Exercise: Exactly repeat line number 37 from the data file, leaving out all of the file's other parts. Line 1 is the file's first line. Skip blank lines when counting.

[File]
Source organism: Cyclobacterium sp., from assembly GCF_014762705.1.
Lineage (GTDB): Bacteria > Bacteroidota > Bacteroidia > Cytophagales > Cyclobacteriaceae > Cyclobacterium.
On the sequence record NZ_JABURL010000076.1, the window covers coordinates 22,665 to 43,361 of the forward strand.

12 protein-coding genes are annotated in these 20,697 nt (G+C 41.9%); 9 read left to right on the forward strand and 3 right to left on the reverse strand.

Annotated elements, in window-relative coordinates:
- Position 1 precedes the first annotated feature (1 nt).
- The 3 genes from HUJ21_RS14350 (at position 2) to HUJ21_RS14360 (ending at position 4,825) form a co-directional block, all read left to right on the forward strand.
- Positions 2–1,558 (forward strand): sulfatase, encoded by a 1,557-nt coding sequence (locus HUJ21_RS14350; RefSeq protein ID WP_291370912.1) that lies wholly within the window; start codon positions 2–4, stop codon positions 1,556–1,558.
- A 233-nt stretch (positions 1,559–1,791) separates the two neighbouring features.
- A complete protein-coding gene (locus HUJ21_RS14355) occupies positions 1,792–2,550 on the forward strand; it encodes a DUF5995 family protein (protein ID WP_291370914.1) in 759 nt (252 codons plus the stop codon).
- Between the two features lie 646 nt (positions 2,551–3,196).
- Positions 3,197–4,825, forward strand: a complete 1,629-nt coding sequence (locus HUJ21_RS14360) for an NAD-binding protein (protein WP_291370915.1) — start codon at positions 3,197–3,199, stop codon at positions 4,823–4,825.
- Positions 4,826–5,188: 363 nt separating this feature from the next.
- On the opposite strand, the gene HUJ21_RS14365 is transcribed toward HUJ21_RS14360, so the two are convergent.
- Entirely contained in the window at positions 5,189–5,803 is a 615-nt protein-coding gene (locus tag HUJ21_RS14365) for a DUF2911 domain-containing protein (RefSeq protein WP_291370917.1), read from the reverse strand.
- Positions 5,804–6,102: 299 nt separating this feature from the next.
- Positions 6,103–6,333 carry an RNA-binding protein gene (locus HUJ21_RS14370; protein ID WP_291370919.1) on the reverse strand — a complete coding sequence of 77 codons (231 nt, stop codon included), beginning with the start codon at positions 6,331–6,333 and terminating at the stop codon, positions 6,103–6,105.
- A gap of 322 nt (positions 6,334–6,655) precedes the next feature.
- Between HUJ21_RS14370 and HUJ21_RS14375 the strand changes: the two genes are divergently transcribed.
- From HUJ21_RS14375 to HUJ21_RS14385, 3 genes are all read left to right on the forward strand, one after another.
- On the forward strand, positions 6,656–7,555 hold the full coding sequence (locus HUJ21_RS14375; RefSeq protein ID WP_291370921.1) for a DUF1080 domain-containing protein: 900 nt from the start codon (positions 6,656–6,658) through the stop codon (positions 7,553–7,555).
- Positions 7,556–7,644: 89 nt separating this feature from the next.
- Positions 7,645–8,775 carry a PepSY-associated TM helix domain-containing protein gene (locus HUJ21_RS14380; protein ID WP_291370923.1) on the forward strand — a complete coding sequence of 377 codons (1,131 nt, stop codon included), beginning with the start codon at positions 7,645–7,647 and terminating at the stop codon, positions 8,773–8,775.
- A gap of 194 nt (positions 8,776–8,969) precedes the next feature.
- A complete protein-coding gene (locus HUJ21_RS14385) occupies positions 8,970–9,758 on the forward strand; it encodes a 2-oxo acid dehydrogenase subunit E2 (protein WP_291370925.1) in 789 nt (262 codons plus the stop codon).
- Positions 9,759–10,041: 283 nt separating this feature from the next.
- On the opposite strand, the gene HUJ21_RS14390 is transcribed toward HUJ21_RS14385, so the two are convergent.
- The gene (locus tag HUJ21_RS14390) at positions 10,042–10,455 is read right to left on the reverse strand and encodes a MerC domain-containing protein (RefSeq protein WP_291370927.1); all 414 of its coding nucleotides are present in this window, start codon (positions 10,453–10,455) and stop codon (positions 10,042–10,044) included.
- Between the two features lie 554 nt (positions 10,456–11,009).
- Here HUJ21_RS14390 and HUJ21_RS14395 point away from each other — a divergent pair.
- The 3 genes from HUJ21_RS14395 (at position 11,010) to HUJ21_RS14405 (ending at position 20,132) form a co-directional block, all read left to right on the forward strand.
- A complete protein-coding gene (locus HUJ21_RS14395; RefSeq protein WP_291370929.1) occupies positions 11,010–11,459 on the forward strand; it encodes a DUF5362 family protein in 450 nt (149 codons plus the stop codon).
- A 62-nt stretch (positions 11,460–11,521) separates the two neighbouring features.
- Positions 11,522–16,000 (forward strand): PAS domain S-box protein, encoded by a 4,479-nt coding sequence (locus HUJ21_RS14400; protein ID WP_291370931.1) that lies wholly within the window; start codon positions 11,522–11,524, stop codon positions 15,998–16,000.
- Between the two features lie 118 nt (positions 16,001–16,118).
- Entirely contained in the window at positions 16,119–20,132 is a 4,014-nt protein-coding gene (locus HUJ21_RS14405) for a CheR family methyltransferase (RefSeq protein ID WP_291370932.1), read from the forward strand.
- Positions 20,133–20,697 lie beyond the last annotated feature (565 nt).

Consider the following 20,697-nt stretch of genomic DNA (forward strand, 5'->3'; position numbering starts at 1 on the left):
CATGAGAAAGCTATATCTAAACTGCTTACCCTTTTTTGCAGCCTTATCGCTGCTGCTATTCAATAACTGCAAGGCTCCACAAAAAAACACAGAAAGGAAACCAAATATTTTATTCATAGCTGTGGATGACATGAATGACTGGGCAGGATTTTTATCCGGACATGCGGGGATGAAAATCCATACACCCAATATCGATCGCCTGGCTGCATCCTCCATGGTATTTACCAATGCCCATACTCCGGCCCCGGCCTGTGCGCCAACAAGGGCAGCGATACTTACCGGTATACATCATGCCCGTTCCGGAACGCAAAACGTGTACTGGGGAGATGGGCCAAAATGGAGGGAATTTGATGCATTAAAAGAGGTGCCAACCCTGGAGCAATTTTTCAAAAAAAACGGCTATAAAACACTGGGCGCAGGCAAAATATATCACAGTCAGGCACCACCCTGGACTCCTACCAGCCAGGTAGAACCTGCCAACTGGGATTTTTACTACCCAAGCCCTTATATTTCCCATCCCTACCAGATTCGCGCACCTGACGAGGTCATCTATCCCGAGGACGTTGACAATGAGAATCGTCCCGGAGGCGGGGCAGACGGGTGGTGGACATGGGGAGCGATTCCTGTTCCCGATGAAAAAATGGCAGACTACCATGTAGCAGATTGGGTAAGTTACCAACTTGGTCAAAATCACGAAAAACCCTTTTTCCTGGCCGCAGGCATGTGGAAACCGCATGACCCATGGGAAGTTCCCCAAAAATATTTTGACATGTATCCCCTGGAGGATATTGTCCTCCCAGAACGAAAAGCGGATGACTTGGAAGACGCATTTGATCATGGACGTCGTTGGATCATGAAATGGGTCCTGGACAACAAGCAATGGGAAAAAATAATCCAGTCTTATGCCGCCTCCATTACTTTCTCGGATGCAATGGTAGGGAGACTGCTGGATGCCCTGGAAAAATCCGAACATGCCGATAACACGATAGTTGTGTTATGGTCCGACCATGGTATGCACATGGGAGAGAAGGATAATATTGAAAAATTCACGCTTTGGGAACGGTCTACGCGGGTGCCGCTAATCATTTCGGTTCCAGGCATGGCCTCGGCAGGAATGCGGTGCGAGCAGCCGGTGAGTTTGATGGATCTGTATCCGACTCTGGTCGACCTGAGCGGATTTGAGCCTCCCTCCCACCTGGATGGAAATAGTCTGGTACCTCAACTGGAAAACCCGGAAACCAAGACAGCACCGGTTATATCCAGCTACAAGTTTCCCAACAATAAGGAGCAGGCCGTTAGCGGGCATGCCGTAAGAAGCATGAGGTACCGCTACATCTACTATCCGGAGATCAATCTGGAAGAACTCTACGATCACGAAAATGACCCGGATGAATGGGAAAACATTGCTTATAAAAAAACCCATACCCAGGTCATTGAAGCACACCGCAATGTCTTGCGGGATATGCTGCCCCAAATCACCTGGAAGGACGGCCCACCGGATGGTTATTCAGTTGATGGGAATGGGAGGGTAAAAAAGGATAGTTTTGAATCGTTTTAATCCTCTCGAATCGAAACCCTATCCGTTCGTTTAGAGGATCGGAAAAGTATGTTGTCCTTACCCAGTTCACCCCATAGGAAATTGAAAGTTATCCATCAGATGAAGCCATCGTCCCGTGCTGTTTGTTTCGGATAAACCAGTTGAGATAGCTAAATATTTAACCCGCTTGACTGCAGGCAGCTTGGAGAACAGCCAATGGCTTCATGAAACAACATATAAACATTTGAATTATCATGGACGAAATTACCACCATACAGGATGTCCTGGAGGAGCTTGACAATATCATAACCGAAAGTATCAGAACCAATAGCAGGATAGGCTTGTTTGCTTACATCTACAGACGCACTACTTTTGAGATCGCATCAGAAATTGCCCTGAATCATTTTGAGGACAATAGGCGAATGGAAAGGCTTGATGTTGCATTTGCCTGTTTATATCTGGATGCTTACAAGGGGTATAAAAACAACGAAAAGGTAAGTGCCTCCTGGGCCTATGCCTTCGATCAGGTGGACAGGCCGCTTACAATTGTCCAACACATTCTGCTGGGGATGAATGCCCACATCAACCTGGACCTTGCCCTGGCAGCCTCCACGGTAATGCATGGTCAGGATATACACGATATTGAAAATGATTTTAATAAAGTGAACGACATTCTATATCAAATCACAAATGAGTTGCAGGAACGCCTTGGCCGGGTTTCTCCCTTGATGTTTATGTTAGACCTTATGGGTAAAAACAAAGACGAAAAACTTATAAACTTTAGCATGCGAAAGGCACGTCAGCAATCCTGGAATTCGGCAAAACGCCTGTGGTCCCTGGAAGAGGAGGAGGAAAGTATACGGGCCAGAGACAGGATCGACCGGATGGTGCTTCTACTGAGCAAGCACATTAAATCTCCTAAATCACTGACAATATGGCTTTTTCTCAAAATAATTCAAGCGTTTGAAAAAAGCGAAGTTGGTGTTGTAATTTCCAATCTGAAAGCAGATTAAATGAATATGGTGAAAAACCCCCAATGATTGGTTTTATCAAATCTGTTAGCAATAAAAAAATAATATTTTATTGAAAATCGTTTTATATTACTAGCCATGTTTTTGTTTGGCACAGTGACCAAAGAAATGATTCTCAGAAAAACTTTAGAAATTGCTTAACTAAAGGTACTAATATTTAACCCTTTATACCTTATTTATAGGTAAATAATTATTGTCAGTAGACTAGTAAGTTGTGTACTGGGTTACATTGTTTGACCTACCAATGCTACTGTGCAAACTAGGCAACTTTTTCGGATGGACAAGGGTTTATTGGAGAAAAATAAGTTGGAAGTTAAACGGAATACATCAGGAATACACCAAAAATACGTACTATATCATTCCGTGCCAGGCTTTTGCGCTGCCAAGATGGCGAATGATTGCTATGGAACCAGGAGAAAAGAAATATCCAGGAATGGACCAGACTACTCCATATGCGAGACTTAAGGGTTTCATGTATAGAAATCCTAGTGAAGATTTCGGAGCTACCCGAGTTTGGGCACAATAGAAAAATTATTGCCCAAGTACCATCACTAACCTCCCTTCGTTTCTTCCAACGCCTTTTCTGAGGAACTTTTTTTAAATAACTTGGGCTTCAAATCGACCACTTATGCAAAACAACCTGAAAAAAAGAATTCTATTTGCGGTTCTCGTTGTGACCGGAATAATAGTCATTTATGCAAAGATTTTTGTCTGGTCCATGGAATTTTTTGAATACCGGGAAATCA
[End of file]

- Positions 20,133–20,697 lie beyond the last annotated feature (565 nt).